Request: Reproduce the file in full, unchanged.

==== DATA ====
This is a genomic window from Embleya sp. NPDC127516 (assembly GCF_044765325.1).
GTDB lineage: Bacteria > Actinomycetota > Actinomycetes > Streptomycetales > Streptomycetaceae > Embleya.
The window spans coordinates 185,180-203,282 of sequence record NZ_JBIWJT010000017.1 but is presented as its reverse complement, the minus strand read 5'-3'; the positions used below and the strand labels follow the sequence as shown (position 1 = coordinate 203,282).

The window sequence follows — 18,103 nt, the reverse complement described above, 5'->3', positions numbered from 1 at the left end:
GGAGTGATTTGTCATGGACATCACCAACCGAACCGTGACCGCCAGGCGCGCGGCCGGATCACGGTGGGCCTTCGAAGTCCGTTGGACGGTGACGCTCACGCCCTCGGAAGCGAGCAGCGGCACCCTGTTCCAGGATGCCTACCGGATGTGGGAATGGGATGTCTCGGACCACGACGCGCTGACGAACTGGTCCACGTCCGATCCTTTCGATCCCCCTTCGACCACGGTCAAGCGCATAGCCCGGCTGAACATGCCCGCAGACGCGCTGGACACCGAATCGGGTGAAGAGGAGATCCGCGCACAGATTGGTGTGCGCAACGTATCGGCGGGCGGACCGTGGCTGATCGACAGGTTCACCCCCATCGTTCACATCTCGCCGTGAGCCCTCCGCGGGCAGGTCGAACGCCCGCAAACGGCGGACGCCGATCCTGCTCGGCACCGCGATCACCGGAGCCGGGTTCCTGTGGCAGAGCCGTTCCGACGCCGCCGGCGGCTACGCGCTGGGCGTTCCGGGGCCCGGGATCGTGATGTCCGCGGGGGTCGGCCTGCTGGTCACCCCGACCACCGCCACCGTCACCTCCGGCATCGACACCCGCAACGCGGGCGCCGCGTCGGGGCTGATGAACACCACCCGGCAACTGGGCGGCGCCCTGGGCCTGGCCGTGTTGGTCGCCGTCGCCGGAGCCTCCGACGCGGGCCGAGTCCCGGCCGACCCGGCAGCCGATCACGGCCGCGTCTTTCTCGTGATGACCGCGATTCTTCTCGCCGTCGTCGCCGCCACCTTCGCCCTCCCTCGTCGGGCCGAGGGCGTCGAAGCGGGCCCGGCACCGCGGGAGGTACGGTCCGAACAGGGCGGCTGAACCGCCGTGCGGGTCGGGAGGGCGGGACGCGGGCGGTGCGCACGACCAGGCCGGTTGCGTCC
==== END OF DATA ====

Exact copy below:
This is a genomic window from Embleya sp. NPDC127516 (assembly GCF_044765325.1).
GTDB lineage: Bacteria > Actinomycetota > Actinomycetes > Streptomycetales > Streptomycetaceae > Embleya.
The window spans coordinates 185,180-203,282 of sequence record NZ_JBIWJT010000017.1 but is presented as its reverse complement, the minus strand read 5'-3'; the positions used below and the strand labels follow the sequence as shown (position 1 = coordinate 203,282).

The window sequence follows — 18,103 nt, the reverse complement described above, 5'->3', positions numbered from 1 at the left end:
GGAGTGATTTGTCATGGACATCACCAACCGAACCGTGACCGCCAGGCGCGCGGCCGGATCACGGTGGGCCTTCGAAGTCCGTTGGACGGTGACGCTCACGCCCTCGGAAGCGAGCAGCGGCACCCTGTTCCAGGATGCCTACCGGATGTGGGAATGGGATGTCTCGGACCACGACGCGCTGACGAACTGGTCCACGTCCGATCCTTTCGATCCCCCTTCGACCACGGTCAAGCGCATAGCCCGGCTGAACATGCCCGCAGACGCGCTGGACACCGAATCGGGTGAAGAGGAGATCCGCGCACAGATTGGTGTGCGCAACGTATCGGCGGGCGGACCGTGGCTGATCGACAGGTTCACCCCCATCGTTCACATCTCGCCGTGAGCCCTCCGCGGGCAGGTCGAACGCCCGCAAACGGCGGACGCCGATCCTGCTCGGCACCGCGATCACCGGAGCCGGGTTCCTGTGGCAGAGCCGTTCCGACGCCGCCGGCGGCTACGCGCTGGGCGTTCCGGGGCCCGGGATCGTGATGTCCGCGGGGGTCGGCCTGCTGGTCACCCCGACCACCGCCACCGTCACCTCCGGCATCGACACCCGCAACGCGGGCGCCGCGTCGGGGCTGATGAACACCACCCGGCAACTGGGCGGCGCCCTGGGCCTGGCCGTGTTGGTCGCCGTCGCCGGAGCCTCCGACGCGGGCCGAGTCCCGGCCGACCCGGCAGCCGATCACGGCCGCGTCTTTCTCGTGATGACCGCGATTCTTCTCGCCGTCGTCGCCGCCACCTTCGCCCTCCCTCGTCGGGCCGAGGGCGTCGAAGCGGGCCCGGCACCGCGGGAGGTACGGTCCGAACAGGGCGGCTGAACCGCCGTGCGGGTCGGGAGGGCGGGACGCGGGCGGTGCGCACGACCAGGCCGGTTGCGTCC